Their Eyes Were Watching God as a “Legal” Novel

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The discussion on Dee Perry’s Around Noon [on September 19, 2011] was Zora Neal Hurston’s Their Eyes Were Watching God.   You can hear all of the show at the link above. The book is  a timeless classic that, in broad brush summary, is about hierarchy and race, gender and class.  The novel begins where it ends, and ends where it begins, telling the story of  Janie Crawford and her journey from late girlhood to womanhood.  It is often read in literature courses and especially in African-American literature courses.  It combines its gritty realism, black dialect and lofty poetic language to depict the black South of over 70 years ago.  It is not typically thought of as a legal novel.  There is, of course, chapter 19, which depicts Janie’s trial for murder. But that chapter seemingly stands alone in offering explicit language about law.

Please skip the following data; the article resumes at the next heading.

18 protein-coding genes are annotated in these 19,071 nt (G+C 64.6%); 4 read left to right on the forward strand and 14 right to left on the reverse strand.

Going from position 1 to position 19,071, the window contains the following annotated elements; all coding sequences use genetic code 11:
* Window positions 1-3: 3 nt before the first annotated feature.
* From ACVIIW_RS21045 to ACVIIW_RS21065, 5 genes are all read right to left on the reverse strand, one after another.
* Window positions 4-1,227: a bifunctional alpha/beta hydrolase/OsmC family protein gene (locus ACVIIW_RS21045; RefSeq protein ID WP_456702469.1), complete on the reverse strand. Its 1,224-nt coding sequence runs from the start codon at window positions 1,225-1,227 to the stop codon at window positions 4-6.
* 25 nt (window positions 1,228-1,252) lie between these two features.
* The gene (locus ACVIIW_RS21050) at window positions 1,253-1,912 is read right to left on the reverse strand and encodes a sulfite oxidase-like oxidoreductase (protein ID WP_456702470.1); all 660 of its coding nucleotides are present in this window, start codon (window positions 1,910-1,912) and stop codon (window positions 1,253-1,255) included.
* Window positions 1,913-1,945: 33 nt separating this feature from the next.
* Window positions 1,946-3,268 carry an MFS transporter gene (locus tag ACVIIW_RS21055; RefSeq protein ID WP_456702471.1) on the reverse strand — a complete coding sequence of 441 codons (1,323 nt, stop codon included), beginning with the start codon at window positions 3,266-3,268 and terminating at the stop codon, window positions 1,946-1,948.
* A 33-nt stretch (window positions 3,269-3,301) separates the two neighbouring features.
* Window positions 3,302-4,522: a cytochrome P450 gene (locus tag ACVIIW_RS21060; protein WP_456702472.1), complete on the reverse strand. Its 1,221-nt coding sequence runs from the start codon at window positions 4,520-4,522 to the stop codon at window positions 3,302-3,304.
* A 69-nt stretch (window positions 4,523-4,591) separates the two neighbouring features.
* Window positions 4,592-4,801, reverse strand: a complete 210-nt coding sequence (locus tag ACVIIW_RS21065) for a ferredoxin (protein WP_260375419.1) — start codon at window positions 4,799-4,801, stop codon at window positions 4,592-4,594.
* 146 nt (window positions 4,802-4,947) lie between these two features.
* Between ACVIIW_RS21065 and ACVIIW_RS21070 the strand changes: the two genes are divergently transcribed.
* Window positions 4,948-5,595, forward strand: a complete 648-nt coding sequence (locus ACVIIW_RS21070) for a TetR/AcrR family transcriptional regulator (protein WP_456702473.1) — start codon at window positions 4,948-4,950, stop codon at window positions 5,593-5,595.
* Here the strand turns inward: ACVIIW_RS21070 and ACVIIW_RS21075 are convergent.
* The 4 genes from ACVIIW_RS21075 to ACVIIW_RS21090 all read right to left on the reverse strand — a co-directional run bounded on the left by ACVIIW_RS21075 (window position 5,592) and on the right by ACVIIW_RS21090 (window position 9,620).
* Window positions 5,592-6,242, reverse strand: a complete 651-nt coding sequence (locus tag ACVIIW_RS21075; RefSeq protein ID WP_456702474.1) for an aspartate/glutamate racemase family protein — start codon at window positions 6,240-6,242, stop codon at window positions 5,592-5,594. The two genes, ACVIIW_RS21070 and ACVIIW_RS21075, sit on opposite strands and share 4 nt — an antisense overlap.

There is, however, much more about law in the novel.  Their Eyes Were Watching God is, in large measure, a book about laws, rules and norm

 continue reading the rest of the post here–>

-Lolita Buckner Inniss

cross-post from Ain’t I a Feminist Legal Scholar, Too?

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